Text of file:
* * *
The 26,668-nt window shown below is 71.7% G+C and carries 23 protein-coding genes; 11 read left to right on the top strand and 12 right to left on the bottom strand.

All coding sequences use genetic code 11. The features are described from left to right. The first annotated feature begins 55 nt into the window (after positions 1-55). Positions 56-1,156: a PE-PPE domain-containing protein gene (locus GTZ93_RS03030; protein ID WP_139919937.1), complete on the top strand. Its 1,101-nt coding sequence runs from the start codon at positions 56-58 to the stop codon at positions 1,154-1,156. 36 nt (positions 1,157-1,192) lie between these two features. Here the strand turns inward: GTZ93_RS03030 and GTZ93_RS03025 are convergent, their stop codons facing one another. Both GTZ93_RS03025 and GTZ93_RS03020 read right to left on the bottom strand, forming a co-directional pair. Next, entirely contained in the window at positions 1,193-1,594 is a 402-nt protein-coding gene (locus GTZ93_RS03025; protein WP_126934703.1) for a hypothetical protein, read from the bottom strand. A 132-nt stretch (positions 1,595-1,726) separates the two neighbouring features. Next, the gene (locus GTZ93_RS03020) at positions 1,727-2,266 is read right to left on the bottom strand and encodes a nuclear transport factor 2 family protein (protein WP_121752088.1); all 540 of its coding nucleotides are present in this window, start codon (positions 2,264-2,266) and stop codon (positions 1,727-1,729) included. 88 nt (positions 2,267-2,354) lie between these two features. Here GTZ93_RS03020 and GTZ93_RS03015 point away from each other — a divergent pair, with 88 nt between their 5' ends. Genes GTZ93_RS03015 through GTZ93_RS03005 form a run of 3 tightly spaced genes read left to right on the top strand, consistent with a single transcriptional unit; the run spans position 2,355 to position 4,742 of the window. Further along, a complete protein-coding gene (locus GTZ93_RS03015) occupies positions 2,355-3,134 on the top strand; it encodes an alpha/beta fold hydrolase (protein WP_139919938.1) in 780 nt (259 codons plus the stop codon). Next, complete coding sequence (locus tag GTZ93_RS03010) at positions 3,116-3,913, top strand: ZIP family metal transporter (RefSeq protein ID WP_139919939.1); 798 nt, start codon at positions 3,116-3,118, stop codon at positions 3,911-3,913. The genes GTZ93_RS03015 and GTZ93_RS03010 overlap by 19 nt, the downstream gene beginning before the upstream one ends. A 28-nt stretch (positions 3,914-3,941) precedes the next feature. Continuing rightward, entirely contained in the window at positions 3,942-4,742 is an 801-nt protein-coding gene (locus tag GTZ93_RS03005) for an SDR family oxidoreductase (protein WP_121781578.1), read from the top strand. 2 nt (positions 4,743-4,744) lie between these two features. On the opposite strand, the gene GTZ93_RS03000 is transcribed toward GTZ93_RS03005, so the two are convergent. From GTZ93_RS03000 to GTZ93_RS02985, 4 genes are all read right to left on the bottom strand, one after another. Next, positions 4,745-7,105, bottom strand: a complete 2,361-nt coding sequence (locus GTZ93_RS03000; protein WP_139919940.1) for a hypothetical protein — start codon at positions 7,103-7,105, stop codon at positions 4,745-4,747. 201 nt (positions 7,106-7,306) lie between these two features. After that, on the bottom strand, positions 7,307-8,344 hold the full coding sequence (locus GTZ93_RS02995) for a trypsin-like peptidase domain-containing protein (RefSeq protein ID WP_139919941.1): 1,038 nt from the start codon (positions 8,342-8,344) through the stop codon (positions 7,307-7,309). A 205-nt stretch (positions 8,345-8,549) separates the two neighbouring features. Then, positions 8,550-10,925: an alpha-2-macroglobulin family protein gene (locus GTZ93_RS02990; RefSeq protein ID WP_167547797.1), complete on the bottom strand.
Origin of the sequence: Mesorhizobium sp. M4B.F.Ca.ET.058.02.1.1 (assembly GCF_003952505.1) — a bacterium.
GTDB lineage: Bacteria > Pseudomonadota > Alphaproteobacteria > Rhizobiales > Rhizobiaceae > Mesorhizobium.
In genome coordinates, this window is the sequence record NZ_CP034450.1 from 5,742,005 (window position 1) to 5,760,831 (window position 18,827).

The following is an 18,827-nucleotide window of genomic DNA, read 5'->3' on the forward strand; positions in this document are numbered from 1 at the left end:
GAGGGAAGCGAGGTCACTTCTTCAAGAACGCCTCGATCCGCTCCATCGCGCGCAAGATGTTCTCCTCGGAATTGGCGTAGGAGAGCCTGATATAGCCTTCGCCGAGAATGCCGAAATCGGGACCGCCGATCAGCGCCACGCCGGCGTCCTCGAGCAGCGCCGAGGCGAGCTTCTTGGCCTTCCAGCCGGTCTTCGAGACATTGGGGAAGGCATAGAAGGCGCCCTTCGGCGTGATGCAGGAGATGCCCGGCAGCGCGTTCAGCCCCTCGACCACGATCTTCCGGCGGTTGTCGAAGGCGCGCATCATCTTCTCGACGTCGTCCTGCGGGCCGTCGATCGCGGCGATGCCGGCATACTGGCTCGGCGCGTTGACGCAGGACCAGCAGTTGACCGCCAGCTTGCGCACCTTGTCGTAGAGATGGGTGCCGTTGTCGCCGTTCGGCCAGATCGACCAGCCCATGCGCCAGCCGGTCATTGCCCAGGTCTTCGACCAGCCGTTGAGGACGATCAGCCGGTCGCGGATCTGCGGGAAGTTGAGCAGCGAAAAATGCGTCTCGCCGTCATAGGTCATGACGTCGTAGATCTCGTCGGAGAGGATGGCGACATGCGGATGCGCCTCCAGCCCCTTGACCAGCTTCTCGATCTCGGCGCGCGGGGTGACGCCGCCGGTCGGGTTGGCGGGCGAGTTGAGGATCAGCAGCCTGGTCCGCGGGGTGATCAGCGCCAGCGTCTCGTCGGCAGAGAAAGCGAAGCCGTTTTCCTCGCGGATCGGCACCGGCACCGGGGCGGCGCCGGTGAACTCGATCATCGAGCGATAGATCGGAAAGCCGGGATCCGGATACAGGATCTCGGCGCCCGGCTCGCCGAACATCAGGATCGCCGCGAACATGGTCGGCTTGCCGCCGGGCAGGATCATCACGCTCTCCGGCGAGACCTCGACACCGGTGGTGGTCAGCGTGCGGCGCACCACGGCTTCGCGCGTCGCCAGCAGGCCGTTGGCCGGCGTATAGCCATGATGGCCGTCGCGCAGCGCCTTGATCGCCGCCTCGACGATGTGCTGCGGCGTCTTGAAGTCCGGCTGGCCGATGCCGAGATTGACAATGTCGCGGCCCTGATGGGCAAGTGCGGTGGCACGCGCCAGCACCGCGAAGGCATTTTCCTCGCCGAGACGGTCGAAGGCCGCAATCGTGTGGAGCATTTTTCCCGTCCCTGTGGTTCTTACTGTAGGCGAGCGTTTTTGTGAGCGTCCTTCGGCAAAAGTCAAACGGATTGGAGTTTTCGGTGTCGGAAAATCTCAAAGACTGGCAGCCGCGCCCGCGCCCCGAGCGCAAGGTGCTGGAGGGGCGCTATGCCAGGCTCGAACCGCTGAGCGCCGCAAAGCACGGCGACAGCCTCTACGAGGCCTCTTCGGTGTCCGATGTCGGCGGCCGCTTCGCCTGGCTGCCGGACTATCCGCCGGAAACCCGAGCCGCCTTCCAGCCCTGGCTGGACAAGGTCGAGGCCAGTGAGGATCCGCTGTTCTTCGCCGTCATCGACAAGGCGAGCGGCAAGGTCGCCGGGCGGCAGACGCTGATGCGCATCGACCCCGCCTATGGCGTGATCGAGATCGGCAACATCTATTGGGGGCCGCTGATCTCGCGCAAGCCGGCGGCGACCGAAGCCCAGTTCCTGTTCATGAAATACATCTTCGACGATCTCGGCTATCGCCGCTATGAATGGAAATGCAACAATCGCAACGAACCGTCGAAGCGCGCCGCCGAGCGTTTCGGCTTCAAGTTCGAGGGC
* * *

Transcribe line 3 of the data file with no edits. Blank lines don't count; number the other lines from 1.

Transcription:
Origin of the sequence: Mesorhizobium sp. M4B.F.Ca.ET.058.02.1.1 (assembly GCF_003952505.1) — a bacterium.